Unit 4B Part 1

Unit 4B Part 1 - Structure and Function of the...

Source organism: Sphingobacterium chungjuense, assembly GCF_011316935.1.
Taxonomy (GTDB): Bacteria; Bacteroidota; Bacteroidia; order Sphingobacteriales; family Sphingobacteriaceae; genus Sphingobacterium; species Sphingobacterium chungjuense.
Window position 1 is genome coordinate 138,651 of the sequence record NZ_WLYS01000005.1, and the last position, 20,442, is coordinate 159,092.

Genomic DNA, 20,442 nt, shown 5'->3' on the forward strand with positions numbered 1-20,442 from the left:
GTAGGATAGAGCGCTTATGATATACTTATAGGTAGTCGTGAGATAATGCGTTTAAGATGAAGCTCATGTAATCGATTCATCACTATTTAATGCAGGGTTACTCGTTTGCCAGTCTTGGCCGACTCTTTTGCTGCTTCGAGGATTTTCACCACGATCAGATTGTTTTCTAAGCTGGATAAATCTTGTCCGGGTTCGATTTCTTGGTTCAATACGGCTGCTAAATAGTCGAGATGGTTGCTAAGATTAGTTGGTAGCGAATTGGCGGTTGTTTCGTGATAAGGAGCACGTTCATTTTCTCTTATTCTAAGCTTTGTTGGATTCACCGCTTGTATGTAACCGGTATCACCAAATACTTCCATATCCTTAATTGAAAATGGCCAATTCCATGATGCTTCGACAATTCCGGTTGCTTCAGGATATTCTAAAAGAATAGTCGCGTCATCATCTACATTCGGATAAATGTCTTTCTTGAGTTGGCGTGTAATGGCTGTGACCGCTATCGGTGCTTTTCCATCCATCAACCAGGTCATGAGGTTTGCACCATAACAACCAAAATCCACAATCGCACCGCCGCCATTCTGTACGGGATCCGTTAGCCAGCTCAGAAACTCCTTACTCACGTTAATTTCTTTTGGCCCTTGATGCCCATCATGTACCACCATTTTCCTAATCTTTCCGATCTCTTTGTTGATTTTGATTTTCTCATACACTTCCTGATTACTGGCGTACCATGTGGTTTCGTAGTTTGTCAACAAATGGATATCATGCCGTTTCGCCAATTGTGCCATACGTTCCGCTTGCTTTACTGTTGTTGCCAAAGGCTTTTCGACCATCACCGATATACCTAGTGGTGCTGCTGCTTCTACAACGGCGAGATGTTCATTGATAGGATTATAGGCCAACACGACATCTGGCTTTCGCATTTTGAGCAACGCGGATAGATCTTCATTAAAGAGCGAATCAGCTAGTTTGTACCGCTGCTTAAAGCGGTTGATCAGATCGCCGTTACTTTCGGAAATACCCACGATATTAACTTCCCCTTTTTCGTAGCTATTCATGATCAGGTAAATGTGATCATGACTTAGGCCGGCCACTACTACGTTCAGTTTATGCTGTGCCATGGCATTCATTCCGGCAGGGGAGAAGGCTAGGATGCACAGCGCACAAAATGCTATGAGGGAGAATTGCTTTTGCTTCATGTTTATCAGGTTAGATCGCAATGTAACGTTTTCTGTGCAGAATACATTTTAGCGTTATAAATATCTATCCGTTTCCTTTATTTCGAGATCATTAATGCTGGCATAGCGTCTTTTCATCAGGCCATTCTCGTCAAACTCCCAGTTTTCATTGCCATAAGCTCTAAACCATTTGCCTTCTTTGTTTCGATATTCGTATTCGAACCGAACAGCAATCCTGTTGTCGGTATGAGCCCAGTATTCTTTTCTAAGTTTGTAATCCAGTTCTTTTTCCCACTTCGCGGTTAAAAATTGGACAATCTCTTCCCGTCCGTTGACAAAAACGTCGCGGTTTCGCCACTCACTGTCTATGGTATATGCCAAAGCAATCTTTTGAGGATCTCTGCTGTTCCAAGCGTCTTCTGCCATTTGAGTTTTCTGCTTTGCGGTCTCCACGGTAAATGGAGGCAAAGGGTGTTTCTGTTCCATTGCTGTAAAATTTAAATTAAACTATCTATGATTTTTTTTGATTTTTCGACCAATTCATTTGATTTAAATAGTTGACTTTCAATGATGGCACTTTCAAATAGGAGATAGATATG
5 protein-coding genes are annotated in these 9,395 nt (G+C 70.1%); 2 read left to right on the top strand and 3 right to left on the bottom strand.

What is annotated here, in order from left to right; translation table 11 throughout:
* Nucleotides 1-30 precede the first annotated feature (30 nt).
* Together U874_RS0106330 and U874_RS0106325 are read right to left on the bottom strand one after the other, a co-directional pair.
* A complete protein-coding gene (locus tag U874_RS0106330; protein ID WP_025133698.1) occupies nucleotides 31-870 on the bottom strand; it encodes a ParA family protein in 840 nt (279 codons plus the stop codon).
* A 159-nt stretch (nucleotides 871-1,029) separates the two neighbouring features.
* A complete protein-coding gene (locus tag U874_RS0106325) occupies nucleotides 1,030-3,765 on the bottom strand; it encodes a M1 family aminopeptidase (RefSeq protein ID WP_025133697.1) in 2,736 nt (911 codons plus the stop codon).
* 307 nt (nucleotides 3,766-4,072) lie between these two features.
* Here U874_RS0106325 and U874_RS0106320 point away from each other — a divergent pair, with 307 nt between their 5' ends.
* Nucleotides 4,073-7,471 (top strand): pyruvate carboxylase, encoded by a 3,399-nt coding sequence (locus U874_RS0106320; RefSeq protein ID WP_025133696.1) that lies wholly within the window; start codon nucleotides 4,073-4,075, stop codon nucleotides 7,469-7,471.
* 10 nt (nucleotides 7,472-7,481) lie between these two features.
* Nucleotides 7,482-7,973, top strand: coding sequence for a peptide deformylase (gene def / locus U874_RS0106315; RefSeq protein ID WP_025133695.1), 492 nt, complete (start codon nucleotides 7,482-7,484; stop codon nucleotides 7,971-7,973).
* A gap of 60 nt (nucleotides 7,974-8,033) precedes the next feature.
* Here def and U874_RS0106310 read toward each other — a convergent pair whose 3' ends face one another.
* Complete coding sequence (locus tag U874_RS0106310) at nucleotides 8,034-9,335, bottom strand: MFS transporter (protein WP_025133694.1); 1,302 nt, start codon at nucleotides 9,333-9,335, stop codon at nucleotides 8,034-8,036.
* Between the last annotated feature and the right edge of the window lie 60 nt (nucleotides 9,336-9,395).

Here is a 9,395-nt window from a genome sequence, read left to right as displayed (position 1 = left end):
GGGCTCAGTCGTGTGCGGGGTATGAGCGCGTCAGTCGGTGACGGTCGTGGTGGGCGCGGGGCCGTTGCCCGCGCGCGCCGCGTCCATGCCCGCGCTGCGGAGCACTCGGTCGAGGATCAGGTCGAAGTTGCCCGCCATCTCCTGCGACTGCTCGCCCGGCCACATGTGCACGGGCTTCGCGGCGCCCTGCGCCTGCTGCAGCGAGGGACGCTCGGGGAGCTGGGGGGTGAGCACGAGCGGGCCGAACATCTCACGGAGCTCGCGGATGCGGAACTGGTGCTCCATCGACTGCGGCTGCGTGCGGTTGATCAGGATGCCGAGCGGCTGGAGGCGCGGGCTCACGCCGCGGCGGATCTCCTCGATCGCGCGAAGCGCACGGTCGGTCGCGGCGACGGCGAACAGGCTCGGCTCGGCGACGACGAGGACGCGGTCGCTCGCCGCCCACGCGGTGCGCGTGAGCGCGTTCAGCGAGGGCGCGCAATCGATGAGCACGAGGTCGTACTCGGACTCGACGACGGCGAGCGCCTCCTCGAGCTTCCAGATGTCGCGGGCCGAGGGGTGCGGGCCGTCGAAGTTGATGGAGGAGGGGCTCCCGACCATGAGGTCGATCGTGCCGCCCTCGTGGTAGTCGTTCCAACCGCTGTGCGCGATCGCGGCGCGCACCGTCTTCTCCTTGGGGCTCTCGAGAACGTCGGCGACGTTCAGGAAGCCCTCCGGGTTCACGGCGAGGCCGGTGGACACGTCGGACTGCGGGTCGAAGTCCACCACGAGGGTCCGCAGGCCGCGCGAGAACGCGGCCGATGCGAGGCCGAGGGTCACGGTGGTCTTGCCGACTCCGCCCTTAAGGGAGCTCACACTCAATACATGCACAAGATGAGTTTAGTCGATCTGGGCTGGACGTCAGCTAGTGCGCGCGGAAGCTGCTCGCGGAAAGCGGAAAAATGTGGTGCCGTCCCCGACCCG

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Unformatted text preview: Structure and Function of the Cardiovascular System System Objectives Objectives Describe the functions of the normal circulatory and cardiac systems Describe pathologies that result in diseases of the veins and arteries Discuss the pathophysiologic changes present in coronary artery disease. Define left and right heart failure Differentiate between various types of shock. Circulatory System Review Circulatory Blood pumped from the heart through 2 systems: – Right heart: pumps blood through the lungs – Left heart: sends blood throughout the systemic circulation. Heart Wall Heart Pericardium – Pericardial fluid Myocardium Endocardium Structures of Heart Structures Left Atrium Right Atrium Left Ventricle Right Ventricle A­V valves – Mitrial – Tricuspid Semilunar valves – Aortic – Pulmonic Cardiac Conduction System Cardiac Electrical Impulses: Cardiac A.P. Sinoatrial node (SA): pacemaker of the heart AV node Bundle of His Bundle branches (RBB and LBB) Purkinge fibers Cardiac Action Potentials and EKG Interpretation Interpretation Cardiac Output Cardiac Quantifies cardiac performance Ejection Fraction: SV/end­diastolic volume (amount of blood ejected from the ventricle); normal 60%­70% Cardiac output determined by: – Preload: ventricular end diastolic volume and pressure – Afterload: resistance or impedance to ejection of blood from the LV (aortic systolic pressure) – Myocardial contractility – Heart Rate Influence of the ANS Influence Resting Heart Rate (about 70bpm) Resting heart rate under the influence of parasympathetic nervous system Parasympathetic effects: through vagus nerve → acetylcholine → decrease HR Sympathetic effects: in SA node increase HR Myocardial Cells Myocardial Transmit A.P. faster than skeletal cells Synthesize more ATP than skeletal cells Readier access to ions in the interstitium Myocardial cells work constantly Cardiac Contraction facilitated by: – – – Actin/myosin cross bridging Calcium channels Calcium­troponin complex interaction Peripheral Circulation Peripheral Structure of Blood Vessels Structure Three layers: Tunica Intima Tunica Media Tunica Externa Endothelium (tunica intima) of Blood Vessels Blood Fine lining of cells called endothelial cells Functions: – Filtration and permeability – Vasomotion – Clotting – Inflammation Factors Affecting Blood Flow Factors Pressure: depends on the difference in pressure between the arterial and venous systems Resistance: opposition to force Velocity: directly related to blood volume Laminar vs. Turbulent Flow in the vessel Vascular compliance: ability to accommodate an increase in blood volume Blood Pressure Regulation Blood MAP: average pressure in the arteries throughout the cardiac cycle Baroreceptors: aorta and carotid stretch receptors reduce BP by ↓ C.O. Arterial Chemoreceptors (aortic and carotid arteries); sensitive to pH, C02 and PO2) ADH, renin­angiotensin system, and natriuretic peptides Venous Pressure Venous Regulated by: ­Volume of fluid in the vein ­Compliance of the vessel wall ...
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